"Homage to Rudolph Carnap."--Hempel, C. G. Rudolf Carnap, logical empiricist.--Wedberg, A. How Carnap built the world in 1928.--Eberle, R. A construction of quality classes improved upon the Aufbau.--Carnap, R. Observation language and theoretical language.--Kaplan, D. Significance and analyticity: a comment of some recent proposals of Carnap.--Wójcicki, R. The factual content of empirical theories.--Williams, P. M. On the conservative extensions of semantical systems: a contribution to the problem of analyticity.--Winnie, J. A. Theoretical analyticity.--Wedberg, A. Decision and belief in science.--Bohnert, H. G. (...)
  37. Alastair Butler (2004). The Syntax and Semantics of Split Constructions: A Comparative Study. Palgrave Macmillan.
    Split constructions are widespread in natural languages. The separation of the semantic restriction of a quantifier from that quantifier is a typical example of such a construction. This study addresses the problem that such discontinuous strings exhibit--namely, a number of locality constraints, including intervention effects. These are shown to follow from the interaction of a minimalist syntax with a semantics that directly assigns a model-theoretic interpretation to syntactic logical forms. The approach is shown to have wide empirical coverage and a (...)
  38. Michael Devitt (1995). Coming to Our Senses: A Naturalistic Program for Semantic Localism. Cambridge University Press.
    Michael Devitt is a distinguished philosopher of language. In this new book he takes up one of the most important difficulties that must be faced by philosophical semantics: namely, the threat posed by holism. Three important questions lie at the core of this book: what are the main objectives of semantics; why are they worthwhile; how should we accomplish them? Devitt answers these 'methodological' questions naturalistically and explores what semantic programme arises from the answers. The approach is anti-Cartesian, rejecting the (...)
  39. Géraud de Cordemoy (1972). A Philosophical Discourse Concerning Speech (1668) and a Discourse Written to a Learned Friar (1670). Delmar, N.Y.,Scholars' Facsimiles & Reprints.
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  40. Edward L. Keenan (ed.) (1975). Formal Semantics of Natural Language: Papers From a Colloquium Sponsored by the King's College Research Centre, Cambridge. Cambridge University Press.
  41. Joseph Grünfeld (1989). Conceptual Relevance. B.R. Grüner Pub. Co..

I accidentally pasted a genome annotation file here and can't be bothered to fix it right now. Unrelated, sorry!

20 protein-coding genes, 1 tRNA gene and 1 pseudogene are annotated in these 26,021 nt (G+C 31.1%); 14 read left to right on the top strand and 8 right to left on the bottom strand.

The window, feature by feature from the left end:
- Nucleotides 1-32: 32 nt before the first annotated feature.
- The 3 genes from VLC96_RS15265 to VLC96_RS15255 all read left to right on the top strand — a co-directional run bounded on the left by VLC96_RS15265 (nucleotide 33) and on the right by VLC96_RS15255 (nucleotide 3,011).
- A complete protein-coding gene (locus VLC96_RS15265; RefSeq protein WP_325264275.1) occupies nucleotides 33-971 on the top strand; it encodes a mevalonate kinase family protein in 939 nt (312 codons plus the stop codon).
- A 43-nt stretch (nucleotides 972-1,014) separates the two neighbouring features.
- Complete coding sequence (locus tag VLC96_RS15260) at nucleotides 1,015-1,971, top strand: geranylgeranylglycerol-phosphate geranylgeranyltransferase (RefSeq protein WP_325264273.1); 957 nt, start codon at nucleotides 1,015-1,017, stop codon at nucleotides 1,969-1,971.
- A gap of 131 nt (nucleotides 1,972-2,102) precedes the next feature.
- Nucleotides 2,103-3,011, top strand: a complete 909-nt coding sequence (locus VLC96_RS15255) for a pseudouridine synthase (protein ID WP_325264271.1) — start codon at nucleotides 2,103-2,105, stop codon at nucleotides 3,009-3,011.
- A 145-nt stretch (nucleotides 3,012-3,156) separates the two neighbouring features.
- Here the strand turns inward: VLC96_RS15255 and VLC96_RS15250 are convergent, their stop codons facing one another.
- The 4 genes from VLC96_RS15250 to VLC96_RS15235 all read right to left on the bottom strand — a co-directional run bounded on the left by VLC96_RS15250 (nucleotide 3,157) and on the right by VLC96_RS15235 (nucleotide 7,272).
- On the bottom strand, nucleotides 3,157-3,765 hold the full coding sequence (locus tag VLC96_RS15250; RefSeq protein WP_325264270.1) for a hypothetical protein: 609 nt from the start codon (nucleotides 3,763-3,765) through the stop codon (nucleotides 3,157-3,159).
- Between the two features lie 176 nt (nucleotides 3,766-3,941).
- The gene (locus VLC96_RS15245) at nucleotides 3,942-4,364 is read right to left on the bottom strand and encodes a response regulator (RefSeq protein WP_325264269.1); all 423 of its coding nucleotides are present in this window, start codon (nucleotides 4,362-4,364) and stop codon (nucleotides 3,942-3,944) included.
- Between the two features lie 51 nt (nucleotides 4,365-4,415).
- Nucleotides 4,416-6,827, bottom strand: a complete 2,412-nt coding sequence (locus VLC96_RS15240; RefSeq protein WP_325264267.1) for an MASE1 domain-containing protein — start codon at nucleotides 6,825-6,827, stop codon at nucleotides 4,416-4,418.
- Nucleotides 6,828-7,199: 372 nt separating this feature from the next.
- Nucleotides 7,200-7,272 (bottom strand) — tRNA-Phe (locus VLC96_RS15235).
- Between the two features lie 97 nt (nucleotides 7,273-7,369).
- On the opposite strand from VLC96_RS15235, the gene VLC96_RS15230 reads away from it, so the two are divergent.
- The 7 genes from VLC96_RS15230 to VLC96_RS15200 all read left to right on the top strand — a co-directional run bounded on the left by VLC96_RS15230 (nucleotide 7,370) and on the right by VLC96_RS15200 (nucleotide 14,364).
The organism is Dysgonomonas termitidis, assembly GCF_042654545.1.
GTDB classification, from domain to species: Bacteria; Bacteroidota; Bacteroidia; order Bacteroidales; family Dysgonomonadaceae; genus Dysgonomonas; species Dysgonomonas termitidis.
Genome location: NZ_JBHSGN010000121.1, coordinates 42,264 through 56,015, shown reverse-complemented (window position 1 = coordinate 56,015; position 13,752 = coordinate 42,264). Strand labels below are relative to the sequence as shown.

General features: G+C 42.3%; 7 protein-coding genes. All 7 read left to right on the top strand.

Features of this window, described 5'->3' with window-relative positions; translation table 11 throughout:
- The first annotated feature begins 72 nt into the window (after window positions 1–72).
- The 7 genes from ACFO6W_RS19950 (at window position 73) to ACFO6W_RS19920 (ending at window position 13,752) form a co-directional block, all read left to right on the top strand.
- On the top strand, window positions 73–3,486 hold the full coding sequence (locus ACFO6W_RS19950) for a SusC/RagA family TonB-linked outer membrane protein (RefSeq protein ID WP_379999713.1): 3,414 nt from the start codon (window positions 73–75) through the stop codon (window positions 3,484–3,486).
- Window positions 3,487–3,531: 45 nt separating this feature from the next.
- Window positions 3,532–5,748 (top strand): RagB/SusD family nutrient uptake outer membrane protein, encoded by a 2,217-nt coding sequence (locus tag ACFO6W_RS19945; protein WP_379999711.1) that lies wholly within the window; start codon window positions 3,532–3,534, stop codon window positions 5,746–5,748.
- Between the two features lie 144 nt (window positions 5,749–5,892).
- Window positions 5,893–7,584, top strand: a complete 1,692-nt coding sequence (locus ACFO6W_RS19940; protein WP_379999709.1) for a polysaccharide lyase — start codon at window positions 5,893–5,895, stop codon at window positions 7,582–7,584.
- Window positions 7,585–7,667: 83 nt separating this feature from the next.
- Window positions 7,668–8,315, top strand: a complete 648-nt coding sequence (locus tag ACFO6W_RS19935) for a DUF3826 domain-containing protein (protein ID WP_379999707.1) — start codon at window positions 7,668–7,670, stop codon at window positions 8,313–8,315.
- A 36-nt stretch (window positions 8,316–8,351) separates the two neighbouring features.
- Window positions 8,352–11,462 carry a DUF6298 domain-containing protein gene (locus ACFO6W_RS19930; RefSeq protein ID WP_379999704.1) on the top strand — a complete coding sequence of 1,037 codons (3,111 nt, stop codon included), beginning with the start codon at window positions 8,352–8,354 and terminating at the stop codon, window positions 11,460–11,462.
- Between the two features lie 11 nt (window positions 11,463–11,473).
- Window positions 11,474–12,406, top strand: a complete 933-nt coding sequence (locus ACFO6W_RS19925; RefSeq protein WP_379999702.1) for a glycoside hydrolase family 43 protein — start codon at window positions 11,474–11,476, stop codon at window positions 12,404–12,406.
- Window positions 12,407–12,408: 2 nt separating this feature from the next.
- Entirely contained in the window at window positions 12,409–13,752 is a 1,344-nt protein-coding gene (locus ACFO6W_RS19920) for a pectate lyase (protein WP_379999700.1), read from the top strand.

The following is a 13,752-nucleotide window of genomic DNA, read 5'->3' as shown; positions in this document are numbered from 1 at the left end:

INTRODUCTION Consistency is only contextual. One of the fundamental constraints imposed upon accurate thought is the avoidance of mixing distinct semantic ...
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  42. R. J. Hankinson (1995). The Sceptics. Routledge.
    This book is available either individually, or as part of the specially-priced Arguments of the Philosphers Collection. This title available in eBook format. Click here for more information . Visit our eBookstore at:
  43. Nirmalangshu Mukherji (2010). The Primacy of Grammar. A Bradford Book.
    A proposal that the biolinguistic approach to human languages may have identified,beyond the study of language, a specific structure of the human mind.
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  44. David B. Kronenfeld (1996). Plastic Glasses and Church Fathers: Semantic Extension From the Ethnoscience Tradition. Oxford University Press.
    Meaning seems to shift from context to context; how do we know when someone says "grab a chair" that an ottoman or orange crate will do, but when someone says "let's buy a chair," they won't? In Plastic Glasses and Church Fathers, Kronenfeld offers a theory that explains both the usefulness of language's variability of reference and the mechanisms which enable us to understand each other in spite of the variability. Kronenfeld's theory, rooted in the tradition of ethnoscience (or cognitive (...)
  45. Harvey B. Sarles (2001). Nietzsche's Prophecy: The Crisis in Meaning. Humanity Books.
  46. Mark Sainsbury (2005). Reference Without Referents. Clarendon Press.
    Reference is a central topic in philosophy of language, and has been the main focus of discussion about how language relates to the world. R. M. Sainsbury sets out a new approach to the concept, which promises to bring to an end some long-standing debates in semantic theory. Lucid and accessible, and written with a minimum of technicality, Sainsbury's book also includes a useful historical survey. It will be of interest to those working in logic, mind, and metaphysics as well (...)
  47. Donald A. Crosby (1975). Horace Bushnell's Theory of Language: In the Context of Other Nineteenth-Century Philosophies of Language. Mouton.
  48. Noel Burton-Roberts (1989). The Limits to Debate: A Revised Theory of Semantic Presupposition. Cambridge University Press.
    Exponents and critics of semantic presupposition have almost invariably based their discussion on the ('Standard') definition of presupposition implied by Frege and Strawson. In this study Noel Burton-Roberts argues convincingly against this definition, that leads it to a three-valued semantics. He presents a very simple semantic definition which is weaker, more general and leads to a semantics more easily interpreted as two-valued with gaps. The author shows that a wide range of intuitive facts that eluded the Standard definition follow directly (...)
  49. Jc Beall & Bradley Armour-Garb (eds.) (2005). Deflationism and Paradox. Oxford University Press.
    In this volume of fourteen original essays, a distinguished team of contributors explore the extent to which, if at all, deflationism can accommodate paradox.
  50. Jean Khalfa (ed.) (1994). What is Intelligence? Cambridge University Press.
  51. 1 — 50 / 463